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I'm building a utility that will hopefully keep my wife in tune with how much money we have available.

I need a simple secure way of logging into my bank account and retrieving the balance.

Something like mechanize is the only method I can think of. I'm not even sure if that would work given the properly authenticated https that banks use.

Any ideas?

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Have you thought of possibly using a system that is already out there (and has a lot more functionality) such as mint.com ? –  TheTXI Mar 5 '09 at 19:16
Yeah, this definitely has a reinventing-the-wheel feel to it. Moreover, if you change banks or your bank changes their login methodology you have an incredible code maintenance burden. –  jason Mar 5 '09 at 19:18
Been thinking about this as well, or rather, I've been asking my bank to enable text messages stating the card balance whenever it changes. That would be awesome... –  Oskar Duveborn Mar 5 '09 at 20:40
Mint would be decent but I'm in Canada. No go. –  Mr Grieves Mar 5 '09 at 23:39

7 Answers 7

Write a perl script using LWP::UserAgent. It supports HTTPS connections. The only issue might be if the site requires javascript.

Web Client Programming with Perl has a few examples to get you started if you're not too familiar with perl.

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Why don't you teach your wife how to login to the bank herself? Or use Quicken (or Mint, etc) and teach her how to use the auto-download feature?

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I think the entire login process is what he is trying to remove so that checking his balances is easier and thus they are more likely to follow their finances. –  Benoit Mar 5 '09 at 19:47
I don't like any of these programs. They all rely on my keeping track of my expenses. Not gonna happen. –  Mr Grieves Mar 5 '09 at 23:32

If you really want to go there, get these extensions for Firefox: Live HTTP Headers, Firebug, FireCookie, and HttpFox. Also download cURL and a scripting language that can run cURL command-line tasks (or a scripting language like PHP or Perl that has access to cURL libraries directly).

I've started down this road for some idempotent GET tasks like getting PDFs of the S&P reports (of the stocks I track) from my online brokerage, and downloading the check images for my bank account. Both tasks are repetitive and slow ways of downloading data to my computer that the financial institutions don't provide any way of making it easier.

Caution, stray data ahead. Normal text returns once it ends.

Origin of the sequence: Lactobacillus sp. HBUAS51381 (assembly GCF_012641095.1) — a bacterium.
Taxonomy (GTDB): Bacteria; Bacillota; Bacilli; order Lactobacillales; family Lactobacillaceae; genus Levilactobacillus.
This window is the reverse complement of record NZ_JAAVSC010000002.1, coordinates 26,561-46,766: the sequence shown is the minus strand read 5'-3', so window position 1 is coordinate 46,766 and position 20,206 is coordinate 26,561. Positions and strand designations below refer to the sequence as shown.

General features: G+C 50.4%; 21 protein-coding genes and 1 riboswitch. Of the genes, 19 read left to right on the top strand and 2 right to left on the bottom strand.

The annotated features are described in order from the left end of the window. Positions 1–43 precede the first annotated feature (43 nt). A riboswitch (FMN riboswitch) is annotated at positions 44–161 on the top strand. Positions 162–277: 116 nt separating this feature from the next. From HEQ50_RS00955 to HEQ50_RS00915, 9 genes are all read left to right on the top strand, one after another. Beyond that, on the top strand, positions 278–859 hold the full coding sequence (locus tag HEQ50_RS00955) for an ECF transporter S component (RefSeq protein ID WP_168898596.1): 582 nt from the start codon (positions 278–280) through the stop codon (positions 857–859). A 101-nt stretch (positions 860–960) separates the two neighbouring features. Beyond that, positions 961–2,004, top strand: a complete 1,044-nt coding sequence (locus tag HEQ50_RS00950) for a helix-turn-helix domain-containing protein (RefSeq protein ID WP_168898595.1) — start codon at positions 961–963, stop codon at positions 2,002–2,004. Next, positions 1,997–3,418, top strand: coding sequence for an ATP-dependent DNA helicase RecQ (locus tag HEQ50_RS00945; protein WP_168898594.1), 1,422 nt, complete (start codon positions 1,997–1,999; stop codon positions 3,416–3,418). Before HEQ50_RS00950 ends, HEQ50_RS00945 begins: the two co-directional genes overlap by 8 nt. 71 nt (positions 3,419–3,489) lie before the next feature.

Here's why you shouldn't: (as a shortcut I'm going to call the archetypal large bank, brokerage, or other financial institution "BloatBank")

  1. BloatBank is not likely to make public their API for accessing this kind of information. So it can change any time and all your hard work will be for naught. Whenever they change their mechanism, you'll have to adapt.
  2. If BloatBank finds out you've been using automatic scripting to try to access your account information, they may ban you because you've violated their terms of service.
  3. You might screw up, and the interaction between the hodgepodge of scripts on BloatBank's server, and your scripts that access your account, might cause a Bad Thing like closing your account. Testing this kind of script is tremendously difficult because you don't have any documentation about how their online service works, and you don't have a test account you can mess with.
  4. (a variant of the above) You think you're safe because you're issuing GET requests. But BloatBank is just a crazy bank that doesn't know anything about REST, so there are some GET requests that can mess up your account.
  5. If someone else does use your script to maliciously sniff your online password or mess with your account, any liability coverage from BloatBank may disappear because you've opened a security hole.
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Have you checked out Watir? It is fantastic for automating web-browser actions. And since it's written in Ruby, you can take the results and store them in a DB (or email them to yourself) if needed.

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If you are open to AIR, I'd say build an AIR app. I have worked with mechanize and I think it's cool. AIR gives you similar features with a richer GUI (see HTMLLoader and DOM manipulation of webpage).

If I were you, I'd simply pull the page and manipulate the DOM to suit my visual needs.

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Please, if you find this easy to do for your bank please post your bank's name. If I have the same one I'll be closing my account.

More to your question. The process of loading a web page inside of your code rather than in a browser can be a black art, especially if their is any javascript involved. Your best bet would probably be embedding the IE Web Browser control in your app and then simulating key strokes and mouse clicks to arrive at your balance page. Then scrape the HTML for the balance.

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Most banks support bypassing some of their security features by using a secure cookie. Get a copy of that cookie and it's easy. Even without this unless your bank has a CAPTCHA or other advanced test for every login, it can easily be automated if you know the credentials. –  Benoit Mar 5 '09 at 19:59

I could try paying for Quicken and letting it do the balance downloading. Then I'd just need to find a way to get the number out of the software automatically.

This way I'm not violating any terms of service and I'm also reducing security risk since all "hacking" goes on locally.

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